I still remember during my days as a kid, we used to store pottable drinking water in brass pots - infact most of the households used to store drinking water in metal pots; specifically made of brass or copper. Also pots made of these metal alloys were cheap. At that time nobody analysed why we used vessels made of these metal alloys and most took it as common practice. But over the years, the brass and copper utensils were replaced with more economical steel and plastic utensils as these materials became widely prevalent.
Now an international study has suggested that the use of brass vessels to store drinking water could help combat diseases such as diarrhoea, typhoid, jaundice and dysentery. A report published in the Nature said, the vessels could prove specially useful in the developing countries where people view plastic containers as better and cheaper options to store drinking water.
The scientists found that the bacteria were less likely to thrive in brass water pots than in earthen or plastic containers. To prove it, the scientists filled brass and earthen vessels with a diluted culture of Escherichia coli bacteria, which can cause diseases such as dysentery. They counted the surviving bacteria after 6 hrs, 24 hrs and 48 hrs. A similar test was carried out using naturally contaminated water. The amount of live E.coli in the brass vessels dropped dramatically over time, and after 48 hrs, they fell to undetectable levels.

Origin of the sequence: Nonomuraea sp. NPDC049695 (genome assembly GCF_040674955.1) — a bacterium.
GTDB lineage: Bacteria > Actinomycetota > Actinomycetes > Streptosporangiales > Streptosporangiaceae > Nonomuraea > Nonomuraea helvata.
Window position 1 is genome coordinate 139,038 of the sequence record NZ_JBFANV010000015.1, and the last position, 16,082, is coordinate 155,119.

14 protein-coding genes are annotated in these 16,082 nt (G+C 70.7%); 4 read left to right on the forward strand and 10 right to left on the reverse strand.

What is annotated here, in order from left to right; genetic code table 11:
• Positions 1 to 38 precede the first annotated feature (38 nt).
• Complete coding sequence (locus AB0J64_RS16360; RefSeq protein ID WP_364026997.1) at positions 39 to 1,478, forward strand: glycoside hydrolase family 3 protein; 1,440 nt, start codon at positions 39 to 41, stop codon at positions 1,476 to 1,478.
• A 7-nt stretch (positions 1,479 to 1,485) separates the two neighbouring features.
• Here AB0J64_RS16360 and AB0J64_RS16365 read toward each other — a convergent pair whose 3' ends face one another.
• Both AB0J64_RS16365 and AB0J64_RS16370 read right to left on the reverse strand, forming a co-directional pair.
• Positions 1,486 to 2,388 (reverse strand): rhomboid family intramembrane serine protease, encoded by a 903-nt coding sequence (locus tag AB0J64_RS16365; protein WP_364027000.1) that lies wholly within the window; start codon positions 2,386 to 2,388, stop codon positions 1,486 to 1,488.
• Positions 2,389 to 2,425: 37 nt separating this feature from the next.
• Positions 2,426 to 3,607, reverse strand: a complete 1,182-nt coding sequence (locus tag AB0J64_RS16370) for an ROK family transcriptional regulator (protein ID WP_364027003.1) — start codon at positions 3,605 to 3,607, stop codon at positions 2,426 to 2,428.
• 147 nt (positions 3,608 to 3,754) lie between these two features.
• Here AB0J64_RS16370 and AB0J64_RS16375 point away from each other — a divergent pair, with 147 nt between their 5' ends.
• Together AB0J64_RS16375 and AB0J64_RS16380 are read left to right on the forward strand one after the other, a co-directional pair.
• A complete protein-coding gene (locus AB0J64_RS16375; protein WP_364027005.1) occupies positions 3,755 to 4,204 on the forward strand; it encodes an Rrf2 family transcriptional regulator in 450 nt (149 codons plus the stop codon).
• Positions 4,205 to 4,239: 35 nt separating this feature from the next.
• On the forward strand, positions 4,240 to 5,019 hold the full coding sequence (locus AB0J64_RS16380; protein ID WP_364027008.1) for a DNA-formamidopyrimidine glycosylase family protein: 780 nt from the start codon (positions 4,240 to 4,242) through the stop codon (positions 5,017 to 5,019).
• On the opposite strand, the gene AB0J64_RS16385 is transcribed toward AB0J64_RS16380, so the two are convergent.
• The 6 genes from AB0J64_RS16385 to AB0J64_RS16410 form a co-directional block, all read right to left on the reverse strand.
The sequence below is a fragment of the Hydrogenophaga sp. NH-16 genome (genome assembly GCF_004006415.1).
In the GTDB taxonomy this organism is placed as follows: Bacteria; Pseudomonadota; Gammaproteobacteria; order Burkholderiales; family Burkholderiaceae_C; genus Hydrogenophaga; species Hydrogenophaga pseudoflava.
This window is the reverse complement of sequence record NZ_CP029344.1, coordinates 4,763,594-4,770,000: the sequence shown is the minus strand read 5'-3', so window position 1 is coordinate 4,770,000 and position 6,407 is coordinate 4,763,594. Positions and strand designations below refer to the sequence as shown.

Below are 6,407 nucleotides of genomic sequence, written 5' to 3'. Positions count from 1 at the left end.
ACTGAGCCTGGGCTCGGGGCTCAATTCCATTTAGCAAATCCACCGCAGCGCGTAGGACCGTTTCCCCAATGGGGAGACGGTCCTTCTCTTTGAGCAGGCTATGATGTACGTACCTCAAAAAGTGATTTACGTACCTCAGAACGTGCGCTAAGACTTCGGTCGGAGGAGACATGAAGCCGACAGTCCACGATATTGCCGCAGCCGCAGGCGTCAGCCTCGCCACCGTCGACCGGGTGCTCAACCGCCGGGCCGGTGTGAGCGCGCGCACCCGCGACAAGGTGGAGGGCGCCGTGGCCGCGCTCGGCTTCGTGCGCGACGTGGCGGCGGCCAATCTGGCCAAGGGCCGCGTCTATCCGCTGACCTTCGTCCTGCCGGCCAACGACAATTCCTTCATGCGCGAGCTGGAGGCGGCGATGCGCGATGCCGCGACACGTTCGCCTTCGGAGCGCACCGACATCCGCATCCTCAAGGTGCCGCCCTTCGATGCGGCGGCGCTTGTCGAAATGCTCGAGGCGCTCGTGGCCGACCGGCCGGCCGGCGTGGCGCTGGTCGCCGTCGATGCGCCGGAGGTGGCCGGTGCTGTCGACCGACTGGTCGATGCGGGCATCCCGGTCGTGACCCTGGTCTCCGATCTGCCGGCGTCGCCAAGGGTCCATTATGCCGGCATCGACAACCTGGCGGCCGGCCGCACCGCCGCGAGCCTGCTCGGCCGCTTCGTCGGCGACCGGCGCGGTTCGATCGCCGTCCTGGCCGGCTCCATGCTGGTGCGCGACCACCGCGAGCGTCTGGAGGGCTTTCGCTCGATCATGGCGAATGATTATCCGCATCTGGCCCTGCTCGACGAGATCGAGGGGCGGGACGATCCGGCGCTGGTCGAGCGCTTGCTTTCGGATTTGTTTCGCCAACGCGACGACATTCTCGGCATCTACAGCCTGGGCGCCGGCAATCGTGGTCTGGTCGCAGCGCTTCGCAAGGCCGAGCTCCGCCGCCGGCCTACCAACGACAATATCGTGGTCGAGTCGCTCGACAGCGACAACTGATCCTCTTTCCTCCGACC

This study has reinforced the traditional Indian wisdom that brass water containers offer some protection against sickness. The key element is copper which acts by interfering with the membranes and enzymes of cells, eventually killing the bacteria. Pots made of brass - an alloy of copper and zinc shed copper particles into the water they contain.Courtesy : The Hindu